Israel Eases Imports to Lower Food Prices

Buying tomatoes at the Machaneh Yehudah market in Yerushalayim. (Yonatan Sindel/Flash90)
Buying tomatoes at the Machaneh Yehudah market in Yerushalayim. (Yonatan Sindel/Flash90)

With Israeli shoppers horrified at a 75 percent hike in the price of fruits and vegetables ahead of the Chagim, the government is taking steps to bring the market under control.

Minister of Agriculture Uri Ariel announced Monday an easing of import restrictions on produce aimed at bringing prices down.

“Ariel instructed the ministry to assure the Israeli consumer has a supply of food that is affordable, fresh, and of a high standard for the upcoming holiday season; he directed the office to allow the duty-free import of tomatoes and cucumbers from across the world, beyond the ongoing import from Jordan,” the ministry said in a statement.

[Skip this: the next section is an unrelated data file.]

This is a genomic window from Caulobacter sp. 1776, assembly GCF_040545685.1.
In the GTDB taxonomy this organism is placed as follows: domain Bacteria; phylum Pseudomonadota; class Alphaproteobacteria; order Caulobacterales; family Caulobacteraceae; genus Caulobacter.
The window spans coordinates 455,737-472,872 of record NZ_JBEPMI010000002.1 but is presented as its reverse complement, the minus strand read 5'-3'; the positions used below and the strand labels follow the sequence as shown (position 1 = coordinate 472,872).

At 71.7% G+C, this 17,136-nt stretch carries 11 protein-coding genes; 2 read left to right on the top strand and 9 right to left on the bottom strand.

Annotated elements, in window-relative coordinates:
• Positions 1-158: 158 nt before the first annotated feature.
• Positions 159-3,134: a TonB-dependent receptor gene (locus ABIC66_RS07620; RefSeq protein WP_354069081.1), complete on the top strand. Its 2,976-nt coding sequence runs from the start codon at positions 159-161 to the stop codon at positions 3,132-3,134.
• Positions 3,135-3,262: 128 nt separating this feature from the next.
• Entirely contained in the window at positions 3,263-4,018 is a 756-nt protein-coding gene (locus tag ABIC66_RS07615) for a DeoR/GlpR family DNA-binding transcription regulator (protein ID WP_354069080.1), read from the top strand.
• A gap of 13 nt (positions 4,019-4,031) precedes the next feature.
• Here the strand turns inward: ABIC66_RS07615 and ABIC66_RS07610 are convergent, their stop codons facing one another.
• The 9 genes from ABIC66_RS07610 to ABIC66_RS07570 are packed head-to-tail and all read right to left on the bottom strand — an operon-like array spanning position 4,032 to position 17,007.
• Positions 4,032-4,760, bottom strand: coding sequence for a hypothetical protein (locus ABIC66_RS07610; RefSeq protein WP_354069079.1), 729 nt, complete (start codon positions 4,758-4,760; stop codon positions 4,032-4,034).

Ariel said, “Unfortunately, there has been a shortage of fruits and vegetables and prices have been rising since the heat wave. This is the reality we are trying to avert, especially ahead of the holidays, and that’s why I directed the ministry officials to make it easier right away to intensively import fruits and vegetables from Jordan and other countries.”

In another effort on behalf of the consumer, Ariel has asked Minister of Finance Moshe Kahlon and the Israel Tax Authority to temporarily waive duties on the import of 10,000 live sheep and 1,000 tons of frozen lamb meat by the end of 2015.

Consumers of electricity had good news on Monday: The Public Utilities Authority announced that electricity rates will come down next Sunday, Erev Rosh Hashanah, by 6.2%.

This is the second cut this year, making an overall rate decrease of 15.6% this year.

The Authority attributed the rate cut to the Israel Electric Corporation’s increased use of coal, which has fallen in price by 17% in the last year. A 5% decrease in the exchange rate and the late entry of renewable energy suppliers to the market also helped.

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